Warships mass in the Baltic Sea for a coronavirus-conscious battle drill

Sebastian Sprenger

COLOGNE, Germany – Navies from 19 NATO members and partners are slated to kick off the 2020 iteration of the “Baltic Operations” exercise on Friday, which this year excludes any amphibious drills to avoid the risk of spreading the coronavirus between ships and land.

Hosted by the U.S. Navy’s 6th Fleet, the ten-day exercise features live training events related to air defense, anti-submarine warfare, maritime interdiction and mine countermeasure operations, the German navy wrote in a statement.

Officials at Naval Striking and Support Forces NATO will command the proceedings from their new headquarters roughly 2,000 miles away, in Lisbon, Portugal.

The drill's 3,000 participants hail from the countries bordering the Baltic Sea, Scandinavia, the Mediterranean NATO nations, Canada, the U.K, and the Netherlands. Almost 30 ships and aircraft each are expected to be in use.

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“BALTOPS provides the opportunity for NATO and partner nations to operate together, sharing best practices to improve real-world operations,” Vice Adm. Lisa Franchetti, who commands Naval Striking and Support Forces NATO and U.S. 6th Fleet, was quoted as saying in a statement. “Although we’ll conduct this year’s event entirely at sea, BALTOPS 2020 will demonstrate our continuous commitment to regional security and reinforce the inherent flexibility of our combined naval force to operate together under any circumstances.”

Restrictions due to the coronavirus pandemic are forcing sailors to remain afloat and do their best to implement distancing rules in tight quarters. The captain of Germany's Lübeck frigate, for example, was quoted as saying his crew would attempt to stay 1.5 m apart from one another wherever possible.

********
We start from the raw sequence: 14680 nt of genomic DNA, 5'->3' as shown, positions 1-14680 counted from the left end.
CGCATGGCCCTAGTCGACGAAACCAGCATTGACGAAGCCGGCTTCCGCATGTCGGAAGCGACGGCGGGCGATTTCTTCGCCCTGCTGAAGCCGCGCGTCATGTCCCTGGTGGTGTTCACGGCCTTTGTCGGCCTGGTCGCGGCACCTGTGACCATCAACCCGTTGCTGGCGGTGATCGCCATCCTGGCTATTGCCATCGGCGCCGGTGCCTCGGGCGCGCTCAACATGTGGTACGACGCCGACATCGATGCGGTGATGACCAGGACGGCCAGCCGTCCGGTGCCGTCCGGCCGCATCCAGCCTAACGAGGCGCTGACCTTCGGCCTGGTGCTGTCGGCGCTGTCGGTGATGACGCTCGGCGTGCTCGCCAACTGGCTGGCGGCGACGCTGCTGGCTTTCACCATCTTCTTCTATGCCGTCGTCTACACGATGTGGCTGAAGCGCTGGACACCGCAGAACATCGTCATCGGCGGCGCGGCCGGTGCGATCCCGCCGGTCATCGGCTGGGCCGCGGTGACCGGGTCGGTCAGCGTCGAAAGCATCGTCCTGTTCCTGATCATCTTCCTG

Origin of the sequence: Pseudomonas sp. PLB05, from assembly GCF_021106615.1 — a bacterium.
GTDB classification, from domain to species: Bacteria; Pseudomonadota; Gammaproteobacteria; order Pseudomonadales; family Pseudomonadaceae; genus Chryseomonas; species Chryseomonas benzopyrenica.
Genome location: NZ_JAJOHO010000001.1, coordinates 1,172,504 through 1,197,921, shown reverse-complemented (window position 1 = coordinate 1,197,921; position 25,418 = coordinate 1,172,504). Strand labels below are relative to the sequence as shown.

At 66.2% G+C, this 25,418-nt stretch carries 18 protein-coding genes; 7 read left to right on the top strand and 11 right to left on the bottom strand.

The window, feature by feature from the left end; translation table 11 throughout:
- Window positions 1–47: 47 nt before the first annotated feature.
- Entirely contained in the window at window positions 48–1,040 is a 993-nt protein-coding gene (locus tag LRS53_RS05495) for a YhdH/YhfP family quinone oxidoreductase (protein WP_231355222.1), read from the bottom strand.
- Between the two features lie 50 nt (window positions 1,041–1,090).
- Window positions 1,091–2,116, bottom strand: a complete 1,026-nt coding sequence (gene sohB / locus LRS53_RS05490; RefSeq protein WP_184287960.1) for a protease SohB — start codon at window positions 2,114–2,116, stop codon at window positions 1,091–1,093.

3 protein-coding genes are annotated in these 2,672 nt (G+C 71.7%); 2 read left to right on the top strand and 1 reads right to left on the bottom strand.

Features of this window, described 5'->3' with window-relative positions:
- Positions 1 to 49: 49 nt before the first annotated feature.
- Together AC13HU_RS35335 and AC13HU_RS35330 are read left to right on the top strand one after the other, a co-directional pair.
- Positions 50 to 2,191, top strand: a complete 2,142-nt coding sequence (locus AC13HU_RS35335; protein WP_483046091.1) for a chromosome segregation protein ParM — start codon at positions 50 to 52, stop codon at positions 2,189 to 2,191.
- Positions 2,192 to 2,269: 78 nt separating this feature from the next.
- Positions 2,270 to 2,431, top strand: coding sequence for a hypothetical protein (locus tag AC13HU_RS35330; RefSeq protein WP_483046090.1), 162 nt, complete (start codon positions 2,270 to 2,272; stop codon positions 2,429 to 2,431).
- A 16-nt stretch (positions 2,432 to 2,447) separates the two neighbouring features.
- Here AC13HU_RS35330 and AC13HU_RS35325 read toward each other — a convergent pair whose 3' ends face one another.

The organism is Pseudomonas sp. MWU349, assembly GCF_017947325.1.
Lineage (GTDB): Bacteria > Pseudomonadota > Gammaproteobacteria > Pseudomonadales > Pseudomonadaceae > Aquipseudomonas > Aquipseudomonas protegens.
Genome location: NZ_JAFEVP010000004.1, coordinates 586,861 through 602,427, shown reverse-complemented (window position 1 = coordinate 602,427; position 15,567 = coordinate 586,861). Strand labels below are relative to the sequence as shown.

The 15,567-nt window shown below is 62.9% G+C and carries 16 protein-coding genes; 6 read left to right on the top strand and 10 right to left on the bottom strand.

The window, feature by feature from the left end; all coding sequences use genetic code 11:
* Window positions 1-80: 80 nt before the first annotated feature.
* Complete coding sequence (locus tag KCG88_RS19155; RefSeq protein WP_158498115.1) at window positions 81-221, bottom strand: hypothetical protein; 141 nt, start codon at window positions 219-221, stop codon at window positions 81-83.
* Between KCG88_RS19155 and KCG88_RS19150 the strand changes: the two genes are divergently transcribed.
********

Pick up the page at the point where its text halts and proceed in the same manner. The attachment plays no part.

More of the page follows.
The global pandemic has taken a toll on the size and scope of the exercise, but the fact that it is still taking place at all is an attempt to project strength even now, according to Julian Pawlak and Sebastian Bruns, two naval analysts at the University of Kiel. That is especially the case for Germany, which is eager to “send a message” by bringing its equipment, said Pawlak.

As for the strategic context, “The idea is to demonstrate that the Baltic Sea isn't anyone's front yard, but that freedom-of-navigation principles apply just the same here,” said Bruns.

What is unlikely to change is complaining by Baltic Sea neighbor Russia about the Western assembly of warship so close to its borders. “But that’s part of it,” Pawlak said, adding that Russian vessels usually take every opportunity to observe the drill from a distance.